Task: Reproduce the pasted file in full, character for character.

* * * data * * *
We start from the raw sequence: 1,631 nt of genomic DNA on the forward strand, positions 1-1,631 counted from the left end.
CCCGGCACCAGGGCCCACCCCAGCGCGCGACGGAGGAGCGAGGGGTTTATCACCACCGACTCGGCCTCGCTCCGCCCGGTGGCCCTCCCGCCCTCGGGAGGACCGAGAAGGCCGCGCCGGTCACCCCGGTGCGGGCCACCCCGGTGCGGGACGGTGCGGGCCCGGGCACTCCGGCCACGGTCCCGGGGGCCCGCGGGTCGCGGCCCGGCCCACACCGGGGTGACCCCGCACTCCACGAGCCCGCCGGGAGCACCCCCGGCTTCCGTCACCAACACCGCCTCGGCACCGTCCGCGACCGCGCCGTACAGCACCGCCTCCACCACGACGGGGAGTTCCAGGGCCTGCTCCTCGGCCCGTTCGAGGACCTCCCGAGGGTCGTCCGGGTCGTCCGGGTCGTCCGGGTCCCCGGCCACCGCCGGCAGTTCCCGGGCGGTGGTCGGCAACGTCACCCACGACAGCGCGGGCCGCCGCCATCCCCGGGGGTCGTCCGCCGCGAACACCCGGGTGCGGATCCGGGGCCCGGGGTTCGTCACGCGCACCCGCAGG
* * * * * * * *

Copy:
We start from the raw sequence: 1,631 nt of genomic DNA on the forward strand, positions 1-1,631 counted from the left end.
CCCGGCACCAGGGCCCACCCCAGCGCGCGACGGAGGAGCGAGGGGTTTATCACCACCGACTCGGCCTCGCTCCGCCCGGTGGCCCTCCCGCCCTCGGGAGGACCGAGAAGGCCGCGCCGGTCACCCCGGTGCGGGCCACCCCGGTGCGGGACGGTGCGGGCCCGGGCACTCCGGCCACGGTCCCGGGGGCCCGCGGGTCGCGGCCCGGCCCACACCGGGGTGACCCCGCACTCCACGAGCCCGCCGGGAGCACCCCCGGCTTCCGTCACCAACACCGCCTCGGCACCGTCCGCGACCGCGCCGTACAGCACCGCCTCCACCACGACGGGGAGTTCCAGGGCCTGCTCCTCGGCCCGTTCGAGGACCTCCCGAGGGTCGTCCGGGTCGTCCGGGTCGTCCGGGTCCCCGGCCACCGCCGGCAGTTCCCGGGCGGTGGTCGGCAACGTCACCCACGACAGCGCGGGCCGCCGCCATCCCCGGGGGTCGTCCGCCGCGAACACCCGGGTGCGGATCCGGGGCCCGGGGTTCGTCACGCGCACCCGCAGG